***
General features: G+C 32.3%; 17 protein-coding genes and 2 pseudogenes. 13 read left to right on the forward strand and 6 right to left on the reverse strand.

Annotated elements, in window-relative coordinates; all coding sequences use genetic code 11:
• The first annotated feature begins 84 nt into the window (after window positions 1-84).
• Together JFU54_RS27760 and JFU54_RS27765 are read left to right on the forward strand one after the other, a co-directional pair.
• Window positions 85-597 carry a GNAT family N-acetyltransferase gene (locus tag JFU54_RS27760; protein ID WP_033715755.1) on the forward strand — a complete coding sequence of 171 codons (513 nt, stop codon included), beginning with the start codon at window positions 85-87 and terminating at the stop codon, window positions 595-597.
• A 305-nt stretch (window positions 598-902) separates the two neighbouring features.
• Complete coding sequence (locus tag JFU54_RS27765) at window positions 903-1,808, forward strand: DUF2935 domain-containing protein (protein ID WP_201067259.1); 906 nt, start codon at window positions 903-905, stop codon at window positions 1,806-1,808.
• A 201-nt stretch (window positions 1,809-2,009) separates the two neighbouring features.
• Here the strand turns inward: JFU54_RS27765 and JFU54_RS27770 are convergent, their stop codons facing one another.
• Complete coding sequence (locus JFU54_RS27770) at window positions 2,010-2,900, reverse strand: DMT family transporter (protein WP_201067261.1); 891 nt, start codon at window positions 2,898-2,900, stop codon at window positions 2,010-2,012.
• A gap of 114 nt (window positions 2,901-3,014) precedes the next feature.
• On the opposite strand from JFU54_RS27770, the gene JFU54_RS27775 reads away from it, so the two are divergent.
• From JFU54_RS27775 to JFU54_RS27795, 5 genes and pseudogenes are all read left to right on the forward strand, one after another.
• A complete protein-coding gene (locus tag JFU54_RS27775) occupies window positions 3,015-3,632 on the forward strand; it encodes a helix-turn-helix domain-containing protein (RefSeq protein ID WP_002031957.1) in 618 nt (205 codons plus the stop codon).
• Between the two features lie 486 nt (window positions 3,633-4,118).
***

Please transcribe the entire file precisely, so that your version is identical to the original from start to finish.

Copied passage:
General features: G+C 32.3%; 17 protein-coding genes and 2 pseudogenes. 13 read left to right on the forward strand and 6 right to left on the reverse strand.

Annotated elements, in window-relative coordinates; all coding sequences use genetic code 11:
• The first annotated feature begins 84 nt into the window (after window positions 1-84).
• Together JFU54_RS27760 and JFU54_RS27765 are read left to right on the forward strand one after the other, a co-directional pair.
• Window positions 85-597 carry a GNAT family N-acetyltransferase gene (locus tag JFU54_RS27760; protein ID WP_033715755.1) on the forward strand — a complete coding sequence of 171 codons (513 nt, stop codon included), beginning with the start codon at window positions 85-87 and terminating at the stop codon, window positions 595-597.
• A 305-nt stretch (window positions 598-902) separates the two neighbouring features.
• Complete coding sequence (locus tag JFU54_RS27765) at window positions 903-1,808, forward strand: DUF2935 domain-containing protein (protein ID WP_201067259.1); 906 nt, start codon at window positions 903-905, stop codon at window positions 1,806-1,808.
• A 201-nt stretch (window positions 1,809-2,009) separates the two neighbouring features.
• Here the strand turns inward: JFU54_RS27765 and JFU54_RS27770 are convergent, their stop codons facing one another.
• Complete coding sequence (locus JFU54_RS27770) at window positions 2,010-2,900, reverse strand: DMT family transporter (protein WP_201067261.1); 891 nt, start codon at window positions 2,898-2,900, stop codon at window positions 2,010-2,012.
• A gap of 114 nt (window positions 2,901-3,014) precedes the next feature.
• On the opposite strand from JFU54_RS27770, the gene JFU54_RS27775 reads away from it, so the two are divergent.
• From JFU54_RS27775 to JFU54_RS27795, 5 genes and pseudogenes are all read left to right on the forward strand, one after another.
• A complete protein-coding gene (locus tag JFU54_RS27775) occupies window positions 3,015-3,632 on the forward strand; it encodes a helix-turn-helix domain-containing protein (RefSeq protein ID WP_002031957.1) in 618 nt (205 codons plus the stop codon).
• Between the two features lie 486 nt (window positions 3,633-4,118).